The Writings of Samuel Adams - Volume 4 eBook

This eBook from the Gutenberg Project consists of approximately 396 pages of information about The Writings of Samuel Adams.
Bute, with a View of secretly bringing about an Accommodation with that King and Nation which I have solemnly abjurd.  What is there which Malice joynd with a small Share of Wit will not suggest!  I am not apt to conceal my Sentiments.  They are far from being problematical.  They are well known here & at Boston; and I can trust my Consistency in the Judgment of every honest and sensible Man that is acquainted with me.  The Censure of Fools or Knaves is Applause.

Mr Silas Dean has lately publishd a Paper here filled with Insinuations and Assertions without any Evidence to support them, against Dr Lee.  I have long ago formd my Opinion of both those Gentlemen, and have never yet seen Reason to alter it.  I have sent the Paper to my Friend General Warren.  I wish you would invite him to a Dish of Tea, and desire him to let you see it and my Letter which inclosd it.  You may read this Letter to him and other Confidential Friends, but dont let it go out of your own Hands.

I never was in better Spirits than at present.—­My Love to my Daughter, Sister Polly & the Rest of our Family & Friends.  Adieu my dear Betsy,

Your very affectionate,

I forgot to tell you that last Friday Mr President Laurens having dischargd the Duties of his Station for more than one year with Fidelity & to the Acceptance of the Members, resignd the Chair, and John Jay Esqr a Delegate from New York was chosen in his Room.  To this Gentleman I chearfully gave my Vote.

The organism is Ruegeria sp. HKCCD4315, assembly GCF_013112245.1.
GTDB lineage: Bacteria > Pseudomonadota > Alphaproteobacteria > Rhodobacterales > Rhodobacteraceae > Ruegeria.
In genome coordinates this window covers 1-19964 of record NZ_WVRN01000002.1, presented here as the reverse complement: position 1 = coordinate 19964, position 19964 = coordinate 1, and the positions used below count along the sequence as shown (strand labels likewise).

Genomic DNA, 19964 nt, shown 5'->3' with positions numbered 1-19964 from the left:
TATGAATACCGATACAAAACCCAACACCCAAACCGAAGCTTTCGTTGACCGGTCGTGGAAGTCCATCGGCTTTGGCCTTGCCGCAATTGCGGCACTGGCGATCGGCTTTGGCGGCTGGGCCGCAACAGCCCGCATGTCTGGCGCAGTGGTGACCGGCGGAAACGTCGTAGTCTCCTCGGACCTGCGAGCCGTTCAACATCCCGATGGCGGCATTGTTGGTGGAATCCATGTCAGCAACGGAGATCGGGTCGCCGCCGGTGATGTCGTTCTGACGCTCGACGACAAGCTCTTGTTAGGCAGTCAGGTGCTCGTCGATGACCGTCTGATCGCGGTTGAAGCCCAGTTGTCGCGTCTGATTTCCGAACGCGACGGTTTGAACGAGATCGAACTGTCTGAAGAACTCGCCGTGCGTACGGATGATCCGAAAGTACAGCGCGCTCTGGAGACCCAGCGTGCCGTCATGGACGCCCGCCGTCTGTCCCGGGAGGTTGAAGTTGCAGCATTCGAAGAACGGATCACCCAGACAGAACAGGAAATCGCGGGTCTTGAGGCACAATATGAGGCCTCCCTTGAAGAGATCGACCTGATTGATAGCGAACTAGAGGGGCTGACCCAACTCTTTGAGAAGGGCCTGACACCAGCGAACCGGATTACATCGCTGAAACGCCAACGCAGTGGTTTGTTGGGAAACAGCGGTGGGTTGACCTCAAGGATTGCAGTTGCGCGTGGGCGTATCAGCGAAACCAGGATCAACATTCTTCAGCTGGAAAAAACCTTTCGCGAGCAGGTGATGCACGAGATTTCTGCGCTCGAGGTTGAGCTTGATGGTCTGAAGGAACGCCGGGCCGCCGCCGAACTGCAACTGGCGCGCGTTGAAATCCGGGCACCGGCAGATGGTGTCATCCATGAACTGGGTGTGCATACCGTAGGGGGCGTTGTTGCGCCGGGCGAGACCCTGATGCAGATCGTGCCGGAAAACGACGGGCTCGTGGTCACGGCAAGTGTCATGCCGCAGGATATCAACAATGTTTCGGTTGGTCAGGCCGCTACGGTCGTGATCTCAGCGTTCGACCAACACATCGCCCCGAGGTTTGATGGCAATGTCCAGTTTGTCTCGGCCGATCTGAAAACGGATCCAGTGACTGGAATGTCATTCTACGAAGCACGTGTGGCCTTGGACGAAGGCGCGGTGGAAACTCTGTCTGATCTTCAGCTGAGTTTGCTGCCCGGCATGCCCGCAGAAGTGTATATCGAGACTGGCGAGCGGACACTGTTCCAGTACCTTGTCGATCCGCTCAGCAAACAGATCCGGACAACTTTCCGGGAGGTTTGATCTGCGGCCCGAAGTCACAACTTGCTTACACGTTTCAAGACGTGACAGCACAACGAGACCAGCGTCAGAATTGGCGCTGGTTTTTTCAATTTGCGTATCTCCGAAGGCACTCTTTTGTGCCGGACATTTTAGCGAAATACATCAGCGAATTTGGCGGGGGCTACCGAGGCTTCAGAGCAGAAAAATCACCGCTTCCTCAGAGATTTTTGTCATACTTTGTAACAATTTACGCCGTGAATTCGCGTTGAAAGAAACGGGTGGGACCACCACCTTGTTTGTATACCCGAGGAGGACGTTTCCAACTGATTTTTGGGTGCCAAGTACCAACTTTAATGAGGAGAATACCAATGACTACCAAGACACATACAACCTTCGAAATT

Mrs Clark and her Sister Miss Daily in whose house the Massachusetts Delegates are agreably scituated present their respectful Compliments to you.


[W.  V. Wells, Life of Samuel Adams, vol. iii., p. 59; a draft is in the Samuel Adams Papers, Lenox Library.]

Marine committee, Philadelphia, December 15, 1778.


Pursuant to the direction of Congress and the request of the Minister Plenipotentiary of France, I have the honor of transmitting to the Council of Massachusetts Bay a declaration under the hand and seal of that Minister, promising a reward to every vessel that shall take or destroy a vessel of the enemy loaded with masts or spars, and destined to the ports of Halifax, Newport, or New York.  It is the particular desire of the Minister that this declaration may be addressed to that Honorable Board, to the end that the same may be made known in such a manner as their wisdom shall direct.

I am, sir, your most obedient and very humble servant,1

1 Signed by Adams as chairman of the Marine Committee of the Continental Congress.


[Ms., Samuel Adams Papers, Lenox Library.]

Philade Decr 19th 1778


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